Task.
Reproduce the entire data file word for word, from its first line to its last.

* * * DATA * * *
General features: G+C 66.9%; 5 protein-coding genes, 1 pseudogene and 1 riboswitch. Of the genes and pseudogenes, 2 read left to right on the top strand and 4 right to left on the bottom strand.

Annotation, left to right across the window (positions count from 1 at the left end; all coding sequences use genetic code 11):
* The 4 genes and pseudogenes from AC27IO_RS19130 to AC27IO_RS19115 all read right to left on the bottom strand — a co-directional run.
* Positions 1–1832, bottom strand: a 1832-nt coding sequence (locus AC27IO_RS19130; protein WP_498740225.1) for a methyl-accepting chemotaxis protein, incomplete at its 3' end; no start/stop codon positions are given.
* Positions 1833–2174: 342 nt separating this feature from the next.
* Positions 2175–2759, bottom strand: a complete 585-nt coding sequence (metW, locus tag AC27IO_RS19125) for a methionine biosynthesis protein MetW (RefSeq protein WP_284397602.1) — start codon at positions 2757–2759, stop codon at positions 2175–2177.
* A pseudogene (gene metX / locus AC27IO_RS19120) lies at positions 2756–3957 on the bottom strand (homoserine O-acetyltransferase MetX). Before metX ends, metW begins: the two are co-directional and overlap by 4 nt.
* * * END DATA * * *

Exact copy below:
General features: G+C 66.9%; 5 protein-coding genes, 1 pseudogene and 1 riboswitch. Of the genes and pseudogenes, 2 read left to right on the top strand and 4 right to left on the bottom strand.

Annotation, left to right across the window (positions count from 1 at the left end; all coding sequences use genetic code 11):
* The 4 genes and pseudogenes from AC27IO_RS19130 to AC27IO_RS19115 all read right to left on the bottom strand — a co-directional run.
* Positions 1–1832, bottom strand: a 1832-nt coding sequence (locus AC27IO_RS19130; protein WP_498740225.1) for a methyl-accepting chemotaxis protein, incomplete at its 3' end; no start/stop codon positions are given.
* Positions 1833–2174: 342 nt separating this feature from the next.
* Positions 2175–2759, bottom strand: a complete 585-nt coding sequence (metW, locus tag AC27IO_RS19125) for a methionine biosynthesis protein MetW (RefSeq protein WP_284397602.1) — start codon at positions 2757–2759, stop codon at positions 2175–2177.
* A pseudogene (gene metX / locus AC27IO_RS19120) lies at positions 2756–3957 on the bottom strand (homoserine O-acetyltransferase MetX). Before metX ends, metW begins: the two are co-directional and overlap by 4 nt.